Hateful letters falsely claiming to be from judge sent to minority-owned northern suburban restaurants – CBS Chicago

MORTON GROVE, Illinois (CBS) – Some restaurateurs in the northern suburbs are concerned for their safety after being the target of threatening hate letters.

As CBS 2’s Charlie De Mar reported Thursday night, Morton Grove police are investigating at least two restaurants that received hate-filled letters. Meanwhile, a restaurant owner in Evanston has made it clear that she will not be intimidated or silenced.

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For the past four years, Zinnia Iglesias has owned Ovo Frito Café, a popular Mexican breakfast and lunch restaurant on Maple Avenue in Evanston. But this week, Iglesias said she felt anything but welcome.

“I was wondering who can hate us so much,” she said.

The restaurant received this hate letter – covered with racial and ethnic slurs. We can’t even show you most of them.

This was a bogus court order, purportedly signed by a current Cook County judge on letterhead claiming to be from the Skokie Cook County Circuit Courthouse.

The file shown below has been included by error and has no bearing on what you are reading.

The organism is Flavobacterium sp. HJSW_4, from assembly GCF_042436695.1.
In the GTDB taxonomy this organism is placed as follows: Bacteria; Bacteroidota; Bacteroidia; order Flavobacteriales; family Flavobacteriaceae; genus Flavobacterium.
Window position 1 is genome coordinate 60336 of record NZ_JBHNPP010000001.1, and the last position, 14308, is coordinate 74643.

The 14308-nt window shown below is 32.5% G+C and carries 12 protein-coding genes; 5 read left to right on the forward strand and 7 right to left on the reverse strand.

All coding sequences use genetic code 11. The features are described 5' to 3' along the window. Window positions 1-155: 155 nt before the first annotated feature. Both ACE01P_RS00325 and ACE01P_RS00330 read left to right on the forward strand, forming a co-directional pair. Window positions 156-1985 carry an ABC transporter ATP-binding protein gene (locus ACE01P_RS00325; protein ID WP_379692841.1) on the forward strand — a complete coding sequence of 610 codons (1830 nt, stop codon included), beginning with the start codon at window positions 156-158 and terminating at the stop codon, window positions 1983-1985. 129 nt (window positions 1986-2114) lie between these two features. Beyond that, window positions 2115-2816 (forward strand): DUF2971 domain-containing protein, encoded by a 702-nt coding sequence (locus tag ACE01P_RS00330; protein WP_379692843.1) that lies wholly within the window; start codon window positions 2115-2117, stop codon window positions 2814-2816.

“When I opened it, I just saw these hate messages telling me – asking us to close,” Iglesias said.

The threat letter said that if Ovo Frito didn’t shut down, “you and your group will face gang action indefinitely and you know exactly what a gang can do.”

Kabul House on Dempster Street and Mt. Everest on Church Street – also minority-owned restaurants in Evanston – received similar letters this week.

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Skokie, Niles and Morton Grove Police Departments are also investigating cases involving restaurants in the northern suburbs. Eight have been reported to date.

Cook County Chief Justice Timothy Evans calls the letters appalling forgeries meant to intimidate.

“We want to believe it’s just a joke – a bad joke – but at the same time, what if this person is really crazy and is trying to do something?” Said Iglesias.

When asked if she and her staff felt worried about their safety at the restaurant, Iglesias replied, “Just a little.”

Iglesias said despite the attempt, the letters would not scare him.

“It’s important for me to speak up so that the person who did this doesn’t intimidate us,” she said.

The Cook County Chief Justice’s Office said the FBI and the U.S. Attorney’s Office were aware of the hate-filled letters.

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If you receive any of these fraudulent documents, you are asked to file a police report.

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